“I don’t know now,” she said about the ankle at her media conference after the match. “I felt a big pain on court, but I didn’t have time to go to check it. I just had a shower, I had stretching and I came here.”
“I just want to wait for tomorrow to see how I wake up. From my experience I feel that nothing is broken but still the pain was big. I have to see with the doctors.”
Halep and Bouchard have only played three times – all in 2014. The Romanian won two (Indian Wells and Singapore) but Bouchard won the big one – 7-6(5), 6-2 in the Wimbledon semifinals.
“I know that she’s staying at the baseline,” Halep said about Bouchard’s game style. “She tries to hit very fast. I have to also do the same game – aggressive and trying to move her.”
On Tuesday, Halep admitted to being very nervous in the first set against Aiava’s brutal power – mainly because she had lost in the first round the last two years at Melbourne Park.
At the media conference, an American reporter asked Halep if she thought she might have won that 2014 Wimbledon semifinal against Bouchard if she hadn’t rolled her ankle during the match. “I’ve thought about it,” Halep said. “I’m more than 50 per cent sure that I was close to win the match because I had confidence after Paris (a Roland Garros final loss to Maria Sharapova). I was feeling the ball pretty well. But it happened at the beginning of the match. Then I got scared like today as well. I always get scared when I have a little injury.”
Bouchard said she was excited about playing Halep and testing herself against the World No. 1. She described herself in the match-up as being, “the underdog by far. It’s fun having no pressure.”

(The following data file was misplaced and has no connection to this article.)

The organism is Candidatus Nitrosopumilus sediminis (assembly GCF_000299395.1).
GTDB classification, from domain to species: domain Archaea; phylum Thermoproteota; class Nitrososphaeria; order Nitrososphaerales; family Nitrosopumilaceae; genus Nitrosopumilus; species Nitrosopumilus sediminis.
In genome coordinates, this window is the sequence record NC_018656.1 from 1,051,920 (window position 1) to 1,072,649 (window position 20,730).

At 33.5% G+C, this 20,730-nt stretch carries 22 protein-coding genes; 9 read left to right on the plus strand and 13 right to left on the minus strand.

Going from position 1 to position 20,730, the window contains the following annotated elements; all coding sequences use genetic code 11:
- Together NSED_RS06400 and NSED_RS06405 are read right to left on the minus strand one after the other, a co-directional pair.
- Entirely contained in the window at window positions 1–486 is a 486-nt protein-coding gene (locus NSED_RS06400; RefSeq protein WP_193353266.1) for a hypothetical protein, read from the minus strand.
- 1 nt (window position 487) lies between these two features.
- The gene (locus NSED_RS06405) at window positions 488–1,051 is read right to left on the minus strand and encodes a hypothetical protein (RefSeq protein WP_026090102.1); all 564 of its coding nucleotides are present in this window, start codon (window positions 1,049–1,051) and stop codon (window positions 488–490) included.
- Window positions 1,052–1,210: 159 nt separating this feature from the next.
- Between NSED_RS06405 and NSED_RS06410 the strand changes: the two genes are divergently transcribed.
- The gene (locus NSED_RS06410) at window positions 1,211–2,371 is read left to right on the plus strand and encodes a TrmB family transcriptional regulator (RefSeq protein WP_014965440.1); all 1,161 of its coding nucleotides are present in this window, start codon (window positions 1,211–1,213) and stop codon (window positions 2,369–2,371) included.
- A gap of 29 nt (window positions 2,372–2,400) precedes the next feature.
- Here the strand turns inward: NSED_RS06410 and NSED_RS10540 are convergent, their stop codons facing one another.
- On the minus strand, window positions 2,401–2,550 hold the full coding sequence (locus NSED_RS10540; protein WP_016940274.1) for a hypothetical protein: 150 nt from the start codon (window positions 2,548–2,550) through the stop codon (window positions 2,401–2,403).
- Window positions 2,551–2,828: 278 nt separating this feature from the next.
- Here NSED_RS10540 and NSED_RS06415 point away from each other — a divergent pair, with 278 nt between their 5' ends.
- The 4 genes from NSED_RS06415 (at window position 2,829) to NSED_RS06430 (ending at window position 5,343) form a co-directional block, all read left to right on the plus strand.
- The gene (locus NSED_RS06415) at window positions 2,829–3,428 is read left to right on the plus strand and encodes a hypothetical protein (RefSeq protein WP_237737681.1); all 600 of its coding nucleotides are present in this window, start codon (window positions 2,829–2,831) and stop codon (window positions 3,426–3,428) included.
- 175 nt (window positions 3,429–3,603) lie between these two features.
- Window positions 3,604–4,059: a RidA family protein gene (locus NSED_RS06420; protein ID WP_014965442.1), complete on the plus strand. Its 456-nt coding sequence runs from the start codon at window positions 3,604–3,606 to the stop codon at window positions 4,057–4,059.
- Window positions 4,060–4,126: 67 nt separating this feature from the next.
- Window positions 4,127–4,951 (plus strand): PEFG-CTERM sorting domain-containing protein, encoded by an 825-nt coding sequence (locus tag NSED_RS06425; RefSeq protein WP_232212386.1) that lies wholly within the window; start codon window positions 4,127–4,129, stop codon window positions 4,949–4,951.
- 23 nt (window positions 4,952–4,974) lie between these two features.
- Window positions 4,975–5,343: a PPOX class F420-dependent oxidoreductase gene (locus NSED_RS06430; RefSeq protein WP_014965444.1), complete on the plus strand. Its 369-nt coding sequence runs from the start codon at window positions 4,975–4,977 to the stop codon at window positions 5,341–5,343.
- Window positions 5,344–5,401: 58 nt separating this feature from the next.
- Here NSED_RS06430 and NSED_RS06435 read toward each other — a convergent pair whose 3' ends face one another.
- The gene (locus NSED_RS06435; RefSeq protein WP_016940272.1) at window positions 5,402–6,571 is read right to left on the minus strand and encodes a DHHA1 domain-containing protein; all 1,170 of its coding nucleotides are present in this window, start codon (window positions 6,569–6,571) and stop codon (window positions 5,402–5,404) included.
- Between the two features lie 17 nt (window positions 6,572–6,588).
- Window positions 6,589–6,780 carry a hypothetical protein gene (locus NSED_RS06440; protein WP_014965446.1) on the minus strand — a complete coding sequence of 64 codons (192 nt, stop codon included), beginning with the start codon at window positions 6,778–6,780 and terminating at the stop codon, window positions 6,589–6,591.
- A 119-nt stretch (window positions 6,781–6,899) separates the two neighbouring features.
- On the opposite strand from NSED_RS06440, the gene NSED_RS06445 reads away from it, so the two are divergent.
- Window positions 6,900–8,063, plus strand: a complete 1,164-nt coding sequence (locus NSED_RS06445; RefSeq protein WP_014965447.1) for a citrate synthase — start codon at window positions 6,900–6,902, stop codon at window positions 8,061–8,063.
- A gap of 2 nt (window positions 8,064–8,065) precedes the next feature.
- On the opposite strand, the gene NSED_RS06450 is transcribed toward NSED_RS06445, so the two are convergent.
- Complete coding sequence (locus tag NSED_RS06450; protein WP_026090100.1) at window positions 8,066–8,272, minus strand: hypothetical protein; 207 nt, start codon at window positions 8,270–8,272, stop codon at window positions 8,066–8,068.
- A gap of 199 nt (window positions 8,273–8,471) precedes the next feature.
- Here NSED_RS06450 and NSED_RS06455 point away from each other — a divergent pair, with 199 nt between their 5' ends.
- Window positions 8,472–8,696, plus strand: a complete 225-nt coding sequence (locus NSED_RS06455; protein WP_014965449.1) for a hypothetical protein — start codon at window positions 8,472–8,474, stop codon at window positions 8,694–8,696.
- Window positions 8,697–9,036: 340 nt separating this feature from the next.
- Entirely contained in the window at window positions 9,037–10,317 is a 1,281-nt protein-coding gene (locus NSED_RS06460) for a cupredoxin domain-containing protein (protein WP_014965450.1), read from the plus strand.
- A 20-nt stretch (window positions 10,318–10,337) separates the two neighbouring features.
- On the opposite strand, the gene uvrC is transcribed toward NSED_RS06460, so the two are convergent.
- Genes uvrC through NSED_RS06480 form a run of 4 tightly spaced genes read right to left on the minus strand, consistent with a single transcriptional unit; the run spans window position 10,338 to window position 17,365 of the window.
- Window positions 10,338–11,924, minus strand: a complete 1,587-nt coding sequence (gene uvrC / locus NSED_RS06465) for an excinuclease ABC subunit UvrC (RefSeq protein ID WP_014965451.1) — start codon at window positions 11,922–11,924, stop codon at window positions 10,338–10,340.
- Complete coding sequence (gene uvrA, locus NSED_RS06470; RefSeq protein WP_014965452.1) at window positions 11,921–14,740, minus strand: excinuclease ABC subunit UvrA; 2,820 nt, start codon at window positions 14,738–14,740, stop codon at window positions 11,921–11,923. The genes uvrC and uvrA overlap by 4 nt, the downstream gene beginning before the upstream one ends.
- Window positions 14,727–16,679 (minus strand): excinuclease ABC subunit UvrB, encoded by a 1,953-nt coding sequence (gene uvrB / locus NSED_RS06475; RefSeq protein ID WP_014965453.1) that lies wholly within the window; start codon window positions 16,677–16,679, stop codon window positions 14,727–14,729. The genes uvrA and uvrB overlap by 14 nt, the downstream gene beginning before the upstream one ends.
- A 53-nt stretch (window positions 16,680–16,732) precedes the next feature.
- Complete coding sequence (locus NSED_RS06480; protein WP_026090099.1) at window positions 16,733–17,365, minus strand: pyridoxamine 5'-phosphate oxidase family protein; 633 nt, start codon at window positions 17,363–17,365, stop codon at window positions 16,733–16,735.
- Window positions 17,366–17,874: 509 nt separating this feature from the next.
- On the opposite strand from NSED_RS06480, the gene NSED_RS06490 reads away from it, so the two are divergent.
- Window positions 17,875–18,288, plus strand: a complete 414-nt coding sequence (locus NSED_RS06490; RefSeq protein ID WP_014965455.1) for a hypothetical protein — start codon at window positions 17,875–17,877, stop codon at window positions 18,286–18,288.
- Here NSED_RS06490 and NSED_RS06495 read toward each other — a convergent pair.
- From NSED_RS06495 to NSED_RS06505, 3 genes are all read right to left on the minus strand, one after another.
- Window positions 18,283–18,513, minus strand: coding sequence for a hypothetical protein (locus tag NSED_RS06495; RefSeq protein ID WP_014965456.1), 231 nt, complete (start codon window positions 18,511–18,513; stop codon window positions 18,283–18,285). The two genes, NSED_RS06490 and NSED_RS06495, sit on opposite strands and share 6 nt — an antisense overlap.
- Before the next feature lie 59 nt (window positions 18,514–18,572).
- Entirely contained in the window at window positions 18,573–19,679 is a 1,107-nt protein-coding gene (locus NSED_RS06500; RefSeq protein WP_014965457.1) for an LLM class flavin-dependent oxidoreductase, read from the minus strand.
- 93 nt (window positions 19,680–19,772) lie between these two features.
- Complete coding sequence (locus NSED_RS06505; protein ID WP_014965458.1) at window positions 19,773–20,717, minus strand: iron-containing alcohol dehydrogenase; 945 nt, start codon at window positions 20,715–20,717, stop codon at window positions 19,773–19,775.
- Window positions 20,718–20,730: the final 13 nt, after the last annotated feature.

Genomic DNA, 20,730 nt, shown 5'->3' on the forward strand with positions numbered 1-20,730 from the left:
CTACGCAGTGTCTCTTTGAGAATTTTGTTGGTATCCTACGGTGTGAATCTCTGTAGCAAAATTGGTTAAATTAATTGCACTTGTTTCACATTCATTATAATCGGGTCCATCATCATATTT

She added about her time so far in Australia, “I feel like I’ve made progress the last few weeks. I’m going into matches with the idea that it’s a battle, no matter what happens – something I didn’t do very well last year.”
Bouchard was happy to again have the ‘Genie Army’ again backing her as well as pockets of other supporters throughout the 3,000-capacity stadium.
One local college student and Bouchard aficionado told of getting to Melbourne Park at 9:10 a.m. on Tuesday and then entering the gates and Court 2 at 9:40. He sat all the way through the Raonic-Lacko 11 a.m. match and didn’t finally get to see Bouchard until she arrived on the court after 3:30.
When she did, he came up with a good line about Bouchard’s hot pink outfit and bright yellow shoes, declaring, “you could see Genie from outer space.”
The Raonic loss was quickly put into context when he spoke about what he has been through leading up to the Australian Open. It always looked like a long shot that he would be truly fit because of the wrist surgery after an opening round loss at the Rogers Cup in Montreal in August and a calf problem incurred in Tokyo in October. In Tokyo he basically played one match, only hitting single-handed backhands but managed to beat Viktor Troicki 6-3, 6-4. His next completed match was a 6-4, 6-4 loss to red-hot, young Aussie Alex de Minaur in his opening round in Brisbane two weeks ago. That was basically his only ‘normal’ full-arsenal match maybe since August.
He also hurt his right calf after one game of his second match following the Troicki win. Most presumed that was the injury that has recently been holding him back – but it was something else as he explained.
“First the wrist in August and then I tore my calf a little bit in Tokyo (October) and then as soon as I was ready to start in early November I hurt my knee (meniscus) which sort of kept me away like another five or six weeks,” Raonic said.